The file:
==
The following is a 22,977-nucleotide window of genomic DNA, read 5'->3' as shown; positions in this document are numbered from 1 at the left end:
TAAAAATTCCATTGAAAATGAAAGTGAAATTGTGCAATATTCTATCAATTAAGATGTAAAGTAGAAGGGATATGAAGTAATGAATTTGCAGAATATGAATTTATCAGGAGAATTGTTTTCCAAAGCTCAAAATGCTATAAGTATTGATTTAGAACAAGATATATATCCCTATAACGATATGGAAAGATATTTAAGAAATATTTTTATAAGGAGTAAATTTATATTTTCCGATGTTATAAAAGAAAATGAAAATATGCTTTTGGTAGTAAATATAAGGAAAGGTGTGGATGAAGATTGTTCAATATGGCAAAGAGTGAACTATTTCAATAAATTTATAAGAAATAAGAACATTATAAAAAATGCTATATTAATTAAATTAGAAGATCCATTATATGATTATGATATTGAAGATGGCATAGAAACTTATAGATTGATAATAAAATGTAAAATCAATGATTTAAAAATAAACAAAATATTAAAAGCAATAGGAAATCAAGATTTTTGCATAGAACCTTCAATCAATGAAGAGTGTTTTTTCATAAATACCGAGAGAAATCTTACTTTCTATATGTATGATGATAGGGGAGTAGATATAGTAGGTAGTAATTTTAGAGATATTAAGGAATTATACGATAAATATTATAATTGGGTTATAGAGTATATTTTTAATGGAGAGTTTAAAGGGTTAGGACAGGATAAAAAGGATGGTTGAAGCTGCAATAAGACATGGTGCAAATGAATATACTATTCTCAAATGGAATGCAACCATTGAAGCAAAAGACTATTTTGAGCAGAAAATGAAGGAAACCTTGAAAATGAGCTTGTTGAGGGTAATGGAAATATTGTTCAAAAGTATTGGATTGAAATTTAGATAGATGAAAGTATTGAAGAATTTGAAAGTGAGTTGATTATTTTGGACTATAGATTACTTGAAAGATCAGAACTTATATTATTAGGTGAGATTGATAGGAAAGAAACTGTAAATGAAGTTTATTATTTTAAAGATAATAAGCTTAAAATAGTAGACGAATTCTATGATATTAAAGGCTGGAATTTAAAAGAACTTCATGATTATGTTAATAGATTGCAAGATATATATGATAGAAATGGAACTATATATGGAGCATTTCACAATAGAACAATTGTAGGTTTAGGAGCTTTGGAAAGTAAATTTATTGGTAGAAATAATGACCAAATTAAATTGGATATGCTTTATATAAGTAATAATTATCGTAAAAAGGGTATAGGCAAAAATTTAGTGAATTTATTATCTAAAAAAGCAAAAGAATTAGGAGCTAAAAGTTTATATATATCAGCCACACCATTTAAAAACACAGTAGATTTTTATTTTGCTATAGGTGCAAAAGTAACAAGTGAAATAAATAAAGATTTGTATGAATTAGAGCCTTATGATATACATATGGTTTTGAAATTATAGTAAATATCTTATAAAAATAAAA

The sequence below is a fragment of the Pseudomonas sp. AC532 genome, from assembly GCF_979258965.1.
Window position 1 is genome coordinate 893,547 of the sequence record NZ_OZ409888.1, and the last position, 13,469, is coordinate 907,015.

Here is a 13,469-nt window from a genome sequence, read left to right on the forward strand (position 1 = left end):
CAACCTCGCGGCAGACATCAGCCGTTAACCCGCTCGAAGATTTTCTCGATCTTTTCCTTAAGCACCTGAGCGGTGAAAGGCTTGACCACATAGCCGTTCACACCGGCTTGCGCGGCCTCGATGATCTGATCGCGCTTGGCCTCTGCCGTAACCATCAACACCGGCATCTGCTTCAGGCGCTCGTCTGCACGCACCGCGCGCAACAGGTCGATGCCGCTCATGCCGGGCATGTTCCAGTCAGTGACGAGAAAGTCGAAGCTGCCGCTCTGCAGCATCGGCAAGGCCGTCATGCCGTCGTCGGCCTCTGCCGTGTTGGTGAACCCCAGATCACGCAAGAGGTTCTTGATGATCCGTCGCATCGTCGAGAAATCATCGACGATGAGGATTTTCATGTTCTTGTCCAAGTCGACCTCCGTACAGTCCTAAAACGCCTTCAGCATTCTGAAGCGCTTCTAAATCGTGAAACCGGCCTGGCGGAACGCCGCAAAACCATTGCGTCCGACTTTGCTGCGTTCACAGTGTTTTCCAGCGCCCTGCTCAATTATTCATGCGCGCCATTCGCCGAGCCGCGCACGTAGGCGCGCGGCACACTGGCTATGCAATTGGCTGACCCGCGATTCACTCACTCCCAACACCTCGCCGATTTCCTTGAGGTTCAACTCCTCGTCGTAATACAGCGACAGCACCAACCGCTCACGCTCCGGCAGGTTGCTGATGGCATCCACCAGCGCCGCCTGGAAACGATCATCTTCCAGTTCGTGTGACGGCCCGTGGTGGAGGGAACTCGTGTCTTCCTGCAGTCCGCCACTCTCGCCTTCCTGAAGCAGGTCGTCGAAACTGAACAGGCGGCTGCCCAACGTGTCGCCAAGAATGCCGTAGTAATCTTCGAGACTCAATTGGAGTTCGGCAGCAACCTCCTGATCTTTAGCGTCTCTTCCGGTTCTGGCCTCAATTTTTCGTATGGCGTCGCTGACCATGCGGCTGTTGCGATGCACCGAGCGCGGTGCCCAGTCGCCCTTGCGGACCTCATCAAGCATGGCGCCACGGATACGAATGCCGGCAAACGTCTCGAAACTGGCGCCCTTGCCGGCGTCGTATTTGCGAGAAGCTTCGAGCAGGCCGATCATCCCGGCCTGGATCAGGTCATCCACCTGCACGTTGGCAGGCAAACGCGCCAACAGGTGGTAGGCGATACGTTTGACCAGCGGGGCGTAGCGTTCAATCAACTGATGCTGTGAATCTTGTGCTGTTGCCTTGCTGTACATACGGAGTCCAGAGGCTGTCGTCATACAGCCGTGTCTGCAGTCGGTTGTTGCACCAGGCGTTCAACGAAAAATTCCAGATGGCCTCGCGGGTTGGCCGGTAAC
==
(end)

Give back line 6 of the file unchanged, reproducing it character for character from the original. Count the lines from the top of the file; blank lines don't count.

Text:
CAACCTCGCGGCAGACATCAGCCGTTAACCCGCTCGAAGATTTTCTCGATCTTTTCCTTAAGCACCTGAGCGGTGAAAGGCTTGACCACATAGCCGTTCACACCGGCTTGCGCGGCCTCGATGATCTGATCGCGCTTGGCCTCTGCCGTAACCATCAACACCGGCATCTGCTTCAGGCGCTCGTCTGCACGCACCGCGCGCAACAGGTCGATGCCGCTCATGCCGGGCATGTTCCAGTCAGTGACGAGAAAGTCGAAGCTGCCGCTCTGCAGCATCGGCAAGGCCGTCATGCCGTCGTCGGCCTCTGCCGTGTTGGTGAACCCCAGATCACGCAAGAGGTTCTTGATGATCCGTCGCATCGTCGAGAAATCATCGACGATGAGGATTTTCATGTTCTTGTCCAAGTCGACCTCCGTACAGTCCTAAAACGCCTTCAGCATTCTGAAGCGCTTCTAAATCGTGAAACCGGCCTGGCGGAACGCCGCAAAACCATTGCGTCCGACTTTGCTGCGTTCACAGTGTTTTCCAGCGCCCTGCTCAATTATTCATGCGCGCCATTCGCCGAGCCGCGCACGTAGGCGCGCGGCACACTGGCTATGCAATTGGCTGACCCGCGATTCACTCACTCCCAACACCTCGCCGATTTCCTTGAGGTTCAACTCCTCGTCGTAATACAGCGACAGCACCAACCGCTCACGCTCCGGCAGGTTGCTGATGGCATCCACCAGCGCCGCCTGGAAACGATCATCTTCCAGTTCGTGTGACGGCCCGTGGTGGAGGGAACTCGTGTCTTCCTGCAGTCCGCCACTCTCGCCTTCCTGAAGCAGGTCGTCGAAACTGAACAGGCGGCTGCCCAACGTGTCGCCAAGAATGCCGTAGTAATCTTCGAGACTCAATTGGAGTTCGGCAGCAACCTCCTGATCTTTAGCGTCTCTTCCGGTTCTGGCCTCAATTTTTCGTATGGCGTCGCTGACCATGCGGCTGTTGCGATGCACCGAGCGCGGTGCCCAGTCGCCCTTGCGGACCTCATCAAGCATGGCGCCACGGATACGAATGCCGGCAAACGTCTCGAAACTGGCGCCCTTGCCGGCGTCGTATTTGCGAGAAGCTTCGAGCAGGCCGATCATCCCGGCCTGGATCAGGTCATCCACCTGCACGTTGGCAGGCAAACGCGCCAACAGGTGGTAGGCGATACGTTTGACCAGCGGGGCGTAGCGTTCAATCAACTGATGCTGTGAATCTTGTGCTGTTGCCTTGCTGTACATACGGAGTCCAGAGGCTGTCGTCATACAGCCGTGTCTGCAGTCGGTTGTTGCACCAGGCGTTCAACGAAAAATTCCAGATGGCCTCGCGGGTTGGCCGGTAAC